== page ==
Evaluation of a low-cost compartment bag test to quantify hydrogen sulfideproducing bacteria in drinking water Public Deposited

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Last Modified
  • March 21, 2019
Creator
  • Tipton, Claire
    • Affiliation: Gillings School of Global Public Health, Department of Environmental Sciences and Engineering
Abstract
  • Tests for detecting hydrogen sulfide (H2S)-producing bacteria as fecal indicators have been proposed to assess drinking water safety in low-resource settings. This study compared a semi-quantitative compartment bag test (CBT) to the EPA- and FDA-approved multiple test tube (MTT) method to quantify H2S-producing bacteria in drinking water sources. Both methods used PathoScreen™ medium to detect target bacteria in 60 surface water samples collected from North Carolina drinking water reservoirs. Samples were subjected to paired levels of incubation temperatures (25° C, 35° C) and numbers of incubation days (1, 2, 3). Results indicated a significant positive correlation between methods, particularly at 25° C and 2 days incubation (r=0.78). However, the CBT tended to underestimate H2S-producing bacteria concentrations in samples. The CBT shows promise as a microbiological drinking water test for low-resource environments, particularly where quantitative information is preferable to presence/absence results. Further calibration is recommended to improve test performance.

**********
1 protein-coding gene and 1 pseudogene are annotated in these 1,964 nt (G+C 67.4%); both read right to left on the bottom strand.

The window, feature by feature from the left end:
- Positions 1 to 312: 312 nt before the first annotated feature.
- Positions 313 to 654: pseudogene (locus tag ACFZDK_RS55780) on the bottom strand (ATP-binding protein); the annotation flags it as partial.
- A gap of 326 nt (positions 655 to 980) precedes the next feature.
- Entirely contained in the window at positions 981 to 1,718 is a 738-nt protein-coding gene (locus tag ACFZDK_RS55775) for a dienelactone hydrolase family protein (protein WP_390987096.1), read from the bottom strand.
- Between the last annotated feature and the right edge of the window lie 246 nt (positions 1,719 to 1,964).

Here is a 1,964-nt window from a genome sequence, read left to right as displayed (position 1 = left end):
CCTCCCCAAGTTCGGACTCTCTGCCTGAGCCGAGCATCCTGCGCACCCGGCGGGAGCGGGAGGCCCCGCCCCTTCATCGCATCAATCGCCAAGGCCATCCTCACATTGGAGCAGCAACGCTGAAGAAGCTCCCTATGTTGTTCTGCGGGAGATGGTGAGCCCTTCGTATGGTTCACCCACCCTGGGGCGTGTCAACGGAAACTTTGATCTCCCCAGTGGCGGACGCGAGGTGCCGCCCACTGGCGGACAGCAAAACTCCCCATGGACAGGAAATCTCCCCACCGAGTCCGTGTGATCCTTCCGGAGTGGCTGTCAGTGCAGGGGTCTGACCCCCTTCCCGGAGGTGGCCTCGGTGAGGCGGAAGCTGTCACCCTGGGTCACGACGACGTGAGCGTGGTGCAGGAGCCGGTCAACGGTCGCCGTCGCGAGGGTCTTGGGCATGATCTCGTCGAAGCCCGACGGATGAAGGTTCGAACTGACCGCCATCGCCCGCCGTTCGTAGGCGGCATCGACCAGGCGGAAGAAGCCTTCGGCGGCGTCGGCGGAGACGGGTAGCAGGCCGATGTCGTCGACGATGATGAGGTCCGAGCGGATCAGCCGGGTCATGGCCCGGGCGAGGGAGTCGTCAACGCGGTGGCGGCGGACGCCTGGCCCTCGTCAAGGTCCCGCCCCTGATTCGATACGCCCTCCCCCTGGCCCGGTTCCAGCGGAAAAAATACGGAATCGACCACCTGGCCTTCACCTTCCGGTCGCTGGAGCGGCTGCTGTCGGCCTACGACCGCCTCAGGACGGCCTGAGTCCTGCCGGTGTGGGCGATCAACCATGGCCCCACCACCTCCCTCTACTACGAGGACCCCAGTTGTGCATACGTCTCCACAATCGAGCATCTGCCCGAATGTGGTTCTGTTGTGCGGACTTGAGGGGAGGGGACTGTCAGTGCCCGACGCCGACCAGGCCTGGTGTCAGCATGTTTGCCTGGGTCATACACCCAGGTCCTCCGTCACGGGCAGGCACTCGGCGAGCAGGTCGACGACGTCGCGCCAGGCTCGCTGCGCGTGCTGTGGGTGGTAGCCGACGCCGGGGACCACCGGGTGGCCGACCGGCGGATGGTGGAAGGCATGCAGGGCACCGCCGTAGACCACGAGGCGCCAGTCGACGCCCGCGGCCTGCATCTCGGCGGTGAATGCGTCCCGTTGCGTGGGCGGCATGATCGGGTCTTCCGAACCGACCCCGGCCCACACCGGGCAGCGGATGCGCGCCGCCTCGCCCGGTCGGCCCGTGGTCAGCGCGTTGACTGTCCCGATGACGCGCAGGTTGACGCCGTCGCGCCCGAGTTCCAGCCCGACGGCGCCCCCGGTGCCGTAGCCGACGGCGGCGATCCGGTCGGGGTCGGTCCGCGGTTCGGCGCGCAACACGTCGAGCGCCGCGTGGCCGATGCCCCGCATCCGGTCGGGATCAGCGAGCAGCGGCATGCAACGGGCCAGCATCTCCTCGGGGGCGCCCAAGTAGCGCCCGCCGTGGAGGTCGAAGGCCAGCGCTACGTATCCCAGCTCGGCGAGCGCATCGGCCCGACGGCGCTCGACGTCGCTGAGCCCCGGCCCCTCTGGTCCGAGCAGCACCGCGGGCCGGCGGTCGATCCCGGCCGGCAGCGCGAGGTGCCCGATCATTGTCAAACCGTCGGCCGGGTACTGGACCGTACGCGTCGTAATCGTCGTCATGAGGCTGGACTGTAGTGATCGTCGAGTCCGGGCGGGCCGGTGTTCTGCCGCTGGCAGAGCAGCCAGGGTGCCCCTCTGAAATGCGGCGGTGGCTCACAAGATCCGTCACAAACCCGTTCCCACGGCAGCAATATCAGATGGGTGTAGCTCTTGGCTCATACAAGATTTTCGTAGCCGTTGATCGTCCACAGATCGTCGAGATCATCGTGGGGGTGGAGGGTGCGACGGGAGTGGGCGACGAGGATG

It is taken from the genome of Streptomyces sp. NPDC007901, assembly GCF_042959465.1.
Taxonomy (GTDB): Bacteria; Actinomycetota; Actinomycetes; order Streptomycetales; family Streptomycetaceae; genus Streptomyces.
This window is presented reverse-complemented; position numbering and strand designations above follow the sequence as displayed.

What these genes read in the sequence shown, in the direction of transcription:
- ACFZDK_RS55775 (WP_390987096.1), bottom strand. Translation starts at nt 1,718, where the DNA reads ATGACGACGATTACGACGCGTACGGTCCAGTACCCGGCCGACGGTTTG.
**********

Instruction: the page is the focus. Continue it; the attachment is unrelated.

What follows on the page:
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Rights statement
  • In Copyright
Advisor
  • Whalen, Stephen
  • Sobsey, Mark
  • Stewart, Jill
Degree
  • Master of Science
Degree granting institution
  • University of North Carolina at Chapel Hill
Graduation year
  • 2017
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